Improve our understanding of the processes that lead to specific
sleep disorders in children and adults. The following disorders
are included in this summary due to both their prevalence and
their impact on afflicted patients:
initiating or maintaining sleep): This should include the development
of animal models of insomnia, the study of specific insomnia
phenotypes and the application of neurophysiologic, neurochemical,
neuroanatomic and functional neuroimaging approaches to the
study of insomnia in humans. Understanding why women are at
higher risk for insomnia should be a goal as well. Finally,
genetic, genomic and proteomic studies are also needed.
Restless Legs Syndrome
(RLS) and Periodic Limb Movement Disorder (PLMD): Studies should
address the role of altered central dopaminergic mechanisms
and abnormal iron metabolism in their pathogenesis. Further
development, refinement and validation of animal models of RLS
and PLMD are also needed. The use of neuropathologic techniques
in the evaluation of brains and spinal cords of affected patients
are likely to be useful as well.
breathing (sleep apnea) and disorders of ventilatory control:
These studies should address the processes that control both
upper airway patency and ventilation itself with a particular
focus on the influence of sleep on these biologic processes.
The neural connections, neuromodulators and molecular events
mediating these state-dependent processes affecting respiration
during sleep need to be studied.
leading to hypersomnolence: The neural mechanisms leading to
hypersomnolence in conditions such as narcolepsy or primary
central nervous system hypersomnolence need to be investigated,
and the focus these studies should be how the neurobiologic
causes of hypersomnolence differ from or resemble the effects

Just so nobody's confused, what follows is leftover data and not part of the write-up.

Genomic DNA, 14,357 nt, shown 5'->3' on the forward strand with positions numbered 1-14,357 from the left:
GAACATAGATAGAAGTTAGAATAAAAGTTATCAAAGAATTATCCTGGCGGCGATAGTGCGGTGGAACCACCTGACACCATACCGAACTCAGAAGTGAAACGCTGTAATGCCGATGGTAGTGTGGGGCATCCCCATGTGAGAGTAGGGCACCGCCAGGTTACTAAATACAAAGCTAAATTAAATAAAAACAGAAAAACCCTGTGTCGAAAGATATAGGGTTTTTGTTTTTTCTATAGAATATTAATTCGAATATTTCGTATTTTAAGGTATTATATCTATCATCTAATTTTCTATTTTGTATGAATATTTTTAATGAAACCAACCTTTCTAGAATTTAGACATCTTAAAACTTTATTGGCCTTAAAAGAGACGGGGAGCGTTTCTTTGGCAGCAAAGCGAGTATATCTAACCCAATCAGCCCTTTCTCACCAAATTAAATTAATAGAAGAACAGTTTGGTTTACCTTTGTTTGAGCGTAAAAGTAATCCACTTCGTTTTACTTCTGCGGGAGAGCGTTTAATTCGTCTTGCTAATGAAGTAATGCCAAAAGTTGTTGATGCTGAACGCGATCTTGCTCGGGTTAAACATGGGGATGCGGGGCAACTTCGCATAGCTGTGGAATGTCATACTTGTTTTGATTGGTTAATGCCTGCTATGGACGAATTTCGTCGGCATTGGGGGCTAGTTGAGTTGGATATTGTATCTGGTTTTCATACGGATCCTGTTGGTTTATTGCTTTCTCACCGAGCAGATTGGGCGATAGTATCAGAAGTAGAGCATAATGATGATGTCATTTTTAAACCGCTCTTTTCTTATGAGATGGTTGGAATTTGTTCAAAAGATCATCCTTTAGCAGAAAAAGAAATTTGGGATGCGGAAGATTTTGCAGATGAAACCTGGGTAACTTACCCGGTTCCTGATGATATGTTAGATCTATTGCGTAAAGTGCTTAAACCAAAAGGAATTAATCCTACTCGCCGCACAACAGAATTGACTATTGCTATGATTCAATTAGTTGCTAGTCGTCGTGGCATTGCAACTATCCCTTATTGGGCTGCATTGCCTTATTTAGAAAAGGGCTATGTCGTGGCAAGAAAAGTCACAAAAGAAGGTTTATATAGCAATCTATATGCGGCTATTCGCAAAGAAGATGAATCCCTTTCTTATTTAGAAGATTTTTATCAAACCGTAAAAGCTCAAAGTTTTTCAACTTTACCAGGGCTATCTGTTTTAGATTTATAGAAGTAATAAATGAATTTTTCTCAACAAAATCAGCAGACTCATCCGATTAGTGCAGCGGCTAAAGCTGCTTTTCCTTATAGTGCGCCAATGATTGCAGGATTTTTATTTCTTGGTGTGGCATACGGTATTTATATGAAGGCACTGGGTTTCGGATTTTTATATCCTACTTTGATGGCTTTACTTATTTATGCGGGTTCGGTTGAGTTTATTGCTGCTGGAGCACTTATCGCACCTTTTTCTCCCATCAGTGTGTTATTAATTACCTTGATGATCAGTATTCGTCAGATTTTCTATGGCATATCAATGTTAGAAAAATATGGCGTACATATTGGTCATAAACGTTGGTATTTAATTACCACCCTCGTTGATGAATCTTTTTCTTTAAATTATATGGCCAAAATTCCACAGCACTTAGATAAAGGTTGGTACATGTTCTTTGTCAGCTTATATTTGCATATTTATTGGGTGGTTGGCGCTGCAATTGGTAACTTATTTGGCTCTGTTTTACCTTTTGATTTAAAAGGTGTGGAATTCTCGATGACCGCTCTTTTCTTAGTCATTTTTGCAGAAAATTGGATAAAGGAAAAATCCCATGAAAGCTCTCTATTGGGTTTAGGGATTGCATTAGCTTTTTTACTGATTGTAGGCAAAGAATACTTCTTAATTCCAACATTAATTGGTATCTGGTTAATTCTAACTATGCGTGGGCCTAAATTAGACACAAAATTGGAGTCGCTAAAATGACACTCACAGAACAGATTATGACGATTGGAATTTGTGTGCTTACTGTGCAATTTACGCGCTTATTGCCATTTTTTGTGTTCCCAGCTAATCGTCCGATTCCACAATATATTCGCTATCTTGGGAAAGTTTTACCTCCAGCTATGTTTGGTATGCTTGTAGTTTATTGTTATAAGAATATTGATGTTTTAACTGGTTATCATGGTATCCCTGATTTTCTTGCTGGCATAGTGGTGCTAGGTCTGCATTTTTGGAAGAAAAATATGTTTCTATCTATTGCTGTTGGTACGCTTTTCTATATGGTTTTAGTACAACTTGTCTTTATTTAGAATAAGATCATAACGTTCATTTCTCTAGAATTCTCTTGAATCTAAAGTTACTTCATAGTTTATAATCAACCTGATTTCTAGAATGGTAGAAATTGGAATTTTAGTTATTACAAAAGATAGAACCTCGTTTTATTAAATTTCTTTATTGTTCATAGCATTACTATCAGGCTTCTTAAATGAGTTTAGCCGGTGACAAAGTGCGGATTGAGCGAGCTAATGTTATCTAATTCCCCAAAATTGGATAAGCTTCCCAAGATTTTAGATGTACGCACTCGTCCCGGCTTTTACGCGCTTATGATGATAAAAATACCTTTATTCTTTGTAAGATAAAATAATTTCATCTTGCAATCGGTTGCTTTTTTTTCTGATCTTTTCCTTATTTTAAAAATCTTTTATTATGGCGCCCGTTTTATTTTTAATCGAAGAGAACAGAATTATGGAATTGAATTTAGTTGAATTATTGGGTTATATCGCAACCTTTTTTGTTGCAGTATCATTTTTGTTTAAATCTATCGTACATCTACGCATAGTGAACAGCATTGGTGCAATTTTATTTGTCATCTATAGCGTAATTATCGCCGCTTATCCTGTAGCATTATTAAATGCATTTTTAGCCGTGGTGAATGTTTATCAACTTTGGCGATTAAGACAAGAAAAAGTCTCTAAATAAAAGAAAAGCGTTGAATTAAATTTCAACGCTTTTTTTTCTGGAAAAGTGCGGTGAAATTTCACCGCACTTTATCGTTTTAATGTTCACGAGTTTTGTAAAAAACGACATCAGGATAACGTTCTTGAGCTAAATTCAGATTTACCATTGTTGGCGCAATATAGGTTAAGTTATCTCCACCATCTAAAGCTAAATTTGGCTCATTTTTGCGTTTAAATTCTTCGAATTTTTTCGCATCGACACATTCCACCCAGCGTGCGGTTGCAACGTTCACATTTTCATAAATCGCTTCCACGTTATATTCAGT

of sleep loss.
An assessment of
normal human sleep phenotypes and the normal range of variation
in this phenotype in adults and children (including racial and
ethnic differences) is needed, not only to establish normative
standards but also to serve as a model for recommended sleep
behaviors. This assessment should include sleep duration, sleep
stage distribution, sleep timing, sleep disruption, sleep quality,
and other variables by which sleep and sleepiness can be quantitatively
Once normal sleep
phenotypes are defined, the associated genotypes should be fully
Abnormal sleep phenotypes
should subsequently be recognizable and genotyping of these
individuals should then be pursued to define the genetic underpinning
of abnormal sleep or altered circadian rhythm profiles. The
impact of single nucleotide polymorphisms (SNPs) on normal sleep
phenotypes should be testable as well.
The phenotype of
patients with specific sleep disorders should be carefully defined
in order to set the stage for subsequent genetic testing.
Methods to define
normal and abnormal phenotypes through questionnaires or simple
non-invasive testing should be a goal. Population surveillance
and assessment of associated morbidities will then be possible
on a large scale.